Serena Williams dispatches Venus Williams at Wimbledon

LONDON -- Serena Williams extended her mastery over big sister Venus, and kept alive her bid for Grand Slam history.

In the 26th career meeting between the siblings, Serena dominated with her steady serve and big hitting from the back of the court to win 6-4, 6-3 on Centre Court in 1 hour, 8 minutes, extending her Grand Slam winning streak to 25 matches.

The win sent the top-ranked Serena into the Wimbledon quarterfinals as she bids for a fourth straight Grand Slam title, a feat last accomplished by the younger Williams in 2003.

With Madison Keys and Coco Vandeweghe also winning Monday, it's the first time that three American women have reached the Wimbledon quarterfinals since Serena, Lindsay Davenport and Jennifer Capriati did it in 2004.

If Serena can triumph again, only the U.S. Open would stand in her way of becoming the first player to complete a calendar-year Grand Slam -- a sweep of all four majors in the same season -- since Steffi Graf did it in 1988.

"I don't think she's done, so we'll see what more she does," Venus said when asked if her sister might be the greatest women's player of all time. "I don't think she would call herself the greatest player of all time, because she respects everyone else and the accomplishments they've made.

"But the level she's playing at is unprecedented. I can say that with confidence. So make what you will of it. Then, when it's a wrap, it will be easier to make labels and not offend anybody."

Serena will next face two-time Australian Open champion Victoria Azarenka in Tuesday's marquee matchup. The 23rd seed from Belarus beat 18-year-old Belinda Bencic of Switzerland 6-2, 6-3.

When Venus hit a backhand long on break point to end the match, Serena showed no emotion and did not celebrate. She walked slowly to the net, where the two sisters hugged. They walked off the court together.

"It's hard to feel excited about [beating] someone you root for all the time no matter what and who you love so much and she's your best friend in the world," Serena said. "It's never easy, but you just play for the competition and enjoy the moment."

Both sisters have won Wimbledon five times, but Serena also has a total of 20 Grand Slam titles. Another Wimbledon title will put her just one behind Graf, who holds the Open era record with 22.

"It was really good for me to get it done in straight sets and just put this behind me and just move forward," Serena said.

Monday's victory improved her career record against Venus to 15-11, including 8-5 in Grand Slams and 4-2 at Wimbledon. This was the sisters' first meeting at a major since the 2009 Wimbledon final, which was won by Serena.

Serena broke twice in each set and lost serve just once. She had 10 aces, as well as a total of 26 winners and 13 unforced errors.

"I think I served well today," she said. "I didn't hit huge serves, I hit one big serve, but other than that I think I just was really consistent with my serve. She was playing really well, so at the end I was able to come through."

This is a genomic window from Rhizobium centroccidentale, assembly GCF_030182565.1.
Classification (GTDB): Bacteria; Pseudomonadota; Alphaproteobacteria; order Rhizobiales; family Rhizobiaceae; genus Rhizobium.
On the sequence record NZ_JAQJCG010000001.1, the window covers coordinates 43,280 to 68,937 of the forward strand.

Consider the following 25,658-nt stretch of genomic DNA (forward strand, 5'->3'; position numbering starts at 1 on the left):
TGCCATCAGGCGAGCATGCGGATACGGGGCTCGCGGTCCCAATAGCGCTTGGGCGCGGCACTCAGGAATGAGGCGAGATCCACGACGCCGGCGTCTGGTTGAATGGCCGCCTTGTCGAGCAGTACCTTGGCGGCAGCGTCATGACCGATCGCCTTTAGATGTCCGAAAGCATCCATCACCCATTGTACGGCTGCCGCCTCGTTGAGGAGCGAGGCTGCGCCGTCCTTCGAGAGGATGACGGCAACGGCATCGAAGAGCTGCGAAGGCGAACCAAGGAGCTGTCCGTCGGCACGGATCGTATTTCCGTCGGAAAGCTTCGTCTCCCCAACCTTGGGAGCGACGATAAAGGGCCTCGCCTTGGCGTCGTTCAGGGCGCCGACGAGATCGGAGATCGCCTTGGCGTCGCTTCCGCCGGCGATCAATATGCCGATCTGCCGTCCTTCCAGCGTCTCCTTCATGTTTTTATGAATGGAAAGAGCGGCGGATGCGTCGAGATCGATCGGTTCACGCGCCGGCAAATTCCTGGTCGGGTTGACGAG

Venus Williams was playing in her 18th Wimbledon. She was the oldest remaining woman in the draw at 35.

"It definitely doesn't get easier," Serena said. "But today I was out there and I just thought, `Wow, I'm 33, and she just turned 35 -- I don't know how many more moments like this we'll have.'

"I plan on playing for years, but you never know if we'll have the opportunity to face each other. I just took the moment in and I thought, `We're at Wimbledon.' I remember when I was 8 years old, we dreamed of this moment, and it was kind of surreal for a minute there."

Vandeweghe upsetting French Open runner-up Lucie Safarova of the Czech Republic in straight sets, dominating both tiebreakers to win 7-6 (1), 7-6 (4) after the players traded breaks once in each set.

The unseeded Vandeweghe next will face 2004 Wimbledon champion Maria Sharapova after the fourth-seeded Russian beat Zarina Diyas of Kazakhstan 6-4, 6-4 on Court 1.

Vandeweghe advanced despite what she called "one of my worst matches that I played the whole tournament so far," and she said she knows she needs to play a lot better against Sharapova.

"I try to have a good time out there on the court, or at least fake it enough to where it looks like I'm having a good time out there," Vandeweghe said. "I definitely am the type of person that likes to have a laugh at themselves, especially when it looks like I have done something stupidly ridiculous. I think that relaxes me instead of keeping it pent up and at a shorter fuse."

The 21st-seeded Keys reached the Wimbledon quarterfinals for the first time, beating Olga Govortsova of Belarus 3-6, 6-4, 6-1.

"It's been a while since there has been that many Americans in the second week, and it's just really exciting," said the 20-year-old Keys, who reached the Australian Open semifinals this year. "I think it's going to kind of inspire everyone else to keep doing well and keep working hard. ... It's great that Coco went out and won today as well."

The final quarterfinal matchup will be between No. 20 Garbine Muguruza and No. 15 Timea Bacsinszky.

Keys will next face No. 13 Agnieszka Radwanska, who beat former top-ranked player Jelena Jankovic of Serbia 7-5, 6-4.

Muguruza, the 20th-seeded Spaniard who reached the quarterfinals at the French Open the last two years, beat No. 5 Caroline Wozniacki of Denmark 6-4, 6-4; Bacsinszky rallied to beat Monica Niculescu of Romania 1-6, 7-5, 6-2.

The Associated Press contributed to this report.